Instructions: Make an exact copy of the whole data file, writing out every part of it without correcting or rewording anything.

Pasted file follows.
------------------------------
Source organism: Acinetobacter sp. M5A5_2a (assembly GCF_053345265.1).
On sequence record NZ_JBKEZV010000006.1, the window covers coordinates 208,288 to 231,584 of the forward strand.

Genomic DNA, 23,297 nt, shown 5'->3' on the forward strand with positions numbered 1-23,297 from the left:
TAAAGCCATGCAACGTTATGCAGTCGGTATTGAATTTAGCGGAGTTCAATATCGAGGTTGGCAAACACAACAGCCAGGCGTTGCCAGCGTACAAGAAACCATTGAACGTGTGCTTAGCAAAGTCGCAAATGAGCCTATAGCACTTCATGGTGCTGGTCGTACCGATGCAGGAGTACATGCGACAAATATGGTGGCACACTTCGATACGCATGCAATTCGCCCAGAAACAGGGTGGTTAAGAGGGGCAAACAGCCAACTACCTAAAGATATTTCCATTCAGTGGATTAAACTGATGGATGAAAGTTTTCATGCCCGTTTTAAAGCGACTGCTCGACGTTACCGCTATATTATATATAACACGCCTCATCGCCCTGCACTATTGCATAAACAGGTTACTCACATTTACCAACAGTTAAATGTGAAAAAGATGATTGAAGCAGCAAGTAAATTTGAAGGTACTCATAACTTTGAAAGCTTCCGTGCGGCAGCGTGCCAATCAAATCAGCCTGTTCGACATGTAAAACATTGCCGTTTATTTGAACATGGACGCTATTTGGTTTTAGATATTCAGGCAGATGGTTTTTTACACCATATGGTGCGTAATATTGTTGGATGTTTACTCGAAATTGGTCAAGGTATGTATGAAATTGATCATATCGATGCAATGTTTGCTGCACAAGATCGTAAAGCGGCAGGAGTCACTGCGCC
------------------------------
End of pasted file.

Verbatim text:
Source organism: Acinetobacter sp. M5A5_2a (assembly GCF_053345265.1).
On sequence record NZ_JBKEZV010000006.1, the window covers coordinates 208,288 to 231,584 of the forward strand.

Genomic DNA, 23,297 nt, shown 5'->3' on the forward strand with positions numbered 1-23,297 from the left:
TAAAGCCATGCAACGTTATGCAGTCGGTATTGAATTTAGCGGAGTTCAATATCGAGGTTGGCAAACACAACAGCCAGGCGTTGCCAGCGTACAAGAAACCATTGAACGTGTGCTTAGCAAAGTCGCAAATGAGCCTATAGCACTTCATGGTGCTGGTCGTACCGATGCAGGAGTACATGCGACAAATATGGTGGCACACTTCGATACGCATGCAATTCGCCCAGAAACAGGGTGGTTAAGAGGGGCAAACAGCCAACTACCTAAAGATATTTCCATTCAGTGGATTAAACTGATGGATGAAAGTTTTCATGCCCGTTTTAAAGCGACTGCTCGACGTTACCGCTATATTATATATAACACGCCTCATCGCCCTGCACTATTGCATAAACAGGTTACTCACATTTACCAACAGTTAAATGTGAAAAAGATGATTGAAGCAGCAAGTAAATTTGAAGGTACTCATAACTTTGAAAGCTTCCGTGCGGCAGCGTGCCAATCAAATCAGCCTGTTCGACATGTAAAACATTGCCGTTTATTTGAACATGGACGCTATTTGGTTTTAGATATTCAGGCAGATGGTTTTTTACACCATATGGTGCGTAATATTGTTGGATGTTTACTCGAAATTGGTCAAGGTATGTATGAAATTGATCATATCGATGCAATGTTTGCTGCACAAGATCGTAAAGCGGCAGGAGTCACTGCGCC